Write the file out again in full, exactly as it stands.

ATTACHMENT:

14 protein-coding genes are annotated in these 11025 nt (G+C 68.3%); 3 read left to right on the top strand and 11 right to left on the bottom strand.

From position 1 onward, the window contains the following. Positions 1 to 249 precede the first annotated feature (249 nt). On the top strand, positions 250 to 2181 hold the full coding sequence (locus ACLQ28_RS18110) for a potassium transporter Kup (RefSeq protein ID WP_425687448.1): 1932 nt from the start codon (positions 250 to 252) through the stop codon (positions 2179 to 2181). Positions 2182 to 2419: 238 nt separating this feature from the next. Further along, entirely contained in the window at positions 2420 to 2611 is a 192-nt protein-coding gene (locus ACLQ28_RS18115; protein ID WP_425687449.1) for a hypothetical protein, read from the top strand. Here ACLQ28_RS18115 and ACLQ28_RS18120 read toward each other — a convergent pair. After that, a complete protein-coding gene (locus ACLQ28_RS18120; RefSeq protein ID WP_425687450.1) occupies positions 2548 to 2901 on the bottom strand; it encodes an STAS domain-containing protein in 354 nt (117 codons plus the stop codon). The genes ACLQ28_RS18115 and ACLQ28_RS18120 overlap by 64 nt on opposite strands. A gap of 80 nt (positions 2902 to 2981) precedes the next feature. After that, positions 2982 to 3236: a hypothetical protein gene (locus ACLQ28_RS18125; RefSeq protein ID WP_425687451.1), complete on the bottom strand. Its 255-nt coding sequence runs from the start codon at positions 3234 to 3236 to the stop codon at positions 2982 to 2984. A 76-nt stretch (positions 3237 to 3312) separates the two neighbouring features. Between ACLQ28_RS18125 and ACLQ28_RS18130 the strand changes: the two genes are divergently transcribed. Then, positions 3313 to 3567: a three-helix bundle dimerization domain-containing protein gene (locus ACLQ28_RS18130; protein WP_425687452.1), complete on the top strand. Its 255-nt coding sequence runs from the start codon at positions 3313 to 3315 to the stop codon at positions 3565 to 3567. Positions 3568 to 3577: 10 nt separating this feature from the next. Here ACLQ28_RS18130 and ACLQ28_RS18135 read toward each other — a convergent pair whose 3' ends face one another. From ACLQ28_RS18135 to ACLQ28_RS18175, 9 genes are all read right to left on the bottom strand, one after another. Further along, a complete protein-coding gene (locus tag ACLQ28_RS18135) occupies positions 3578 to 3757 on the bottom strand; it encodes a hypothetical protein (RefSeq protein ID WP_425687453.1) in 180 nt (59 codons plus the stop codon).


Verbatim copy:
14 protein-coding genes are annotated in these 11025 nt (G+C 68.3%); 3 read left to right on the top strand and 11 right to left on the bottom strand.

From position 1 onward, the window contains the following. Positions 1 to 249 precede the first annotated feature (249 nt). On the top strand, positions 250 to 2181 hold the full coding sequence (locus ACLQ28_RS18110) for a potassium transporter Kup (RefSeq protein ID WP_425687448.1): 1932 nt from the start codon (positions 250 to 252) through the stop codon (positions 2179 to 2181). Positions 2182 to 2419: 238 nt separating this feature from the next. Further along, entirely contained in the window at positions 2420 to 2611 is a 192-nt protein-coding gene (locus ACLQ28_RS18115; protein ID WP_425687449.1) for a hypothetical protein, read from the top strand. Here ACLQ28_RS18115 and ACLQ28_RS18120 read toward each other — a convergent pair. After that, a complete protein-coding gene (locus ACLQ28_RS18120; RefSeq protein ID WP_425687450.1) occupies positions 2548 to 2901 on the bottom strand; it encodes an STAS domain-containing protein in 354 nt (117 codons plus the stop codon). The genes ACLQ28_RS18115 and ACLQ28_RS18120 overlap by 64 nt on opposite strands. A gap of 80 nt (positions 2902 to 2981) precedes the next feature. After that, positions 2982 to 3236: a hypothetical protein gene (locus ACLQ28_RS18125; RefSeq protein ID WP_425687451.1), complete on the bottom strand. Its 255-nt coding sequence runs from the start codon at positions 3234 to 3236 to the stop codon at positions 2982 to 2984. A 76-nt stretch (positions 3237 to 3312) separates the two neighbouring features. Between ACLQ28_RS18125 and ACLQ28_RS18130 the strand changes: the two genes are divergently transcribed. Then, positions 3313 to 3567: a three-helix bundle dimerization domain-containing protein gene (locus ACLQ28_RS18130; protein WP_425687452.1), complete on the top strand. Its 255-nt coding sequence runs from the start codon at positions 3313 to 3315 to the stop codon at positions 3565 to 3567. Positions 3568 to 3577: 10 nt separating this feature from the next. Here ACLQ28_RS18130 and ACLQ28_RS18135 read toward each other — a convergent pair whose 3' ends face one another. From ACLQ28_RS18135 to ACLQ28_RS18175, 9 genes are all read right to left on the bottom strand, one after another. Further along, a complete protein-coding gene (locus tag ACLQ28_RS18135) occupies positions 3578 to 3757 on the bottom strand; it encodes a hypothetical protein (RefSeq protein ID WP_425687453.1) in 180 nt (59 codons plus the stop codon).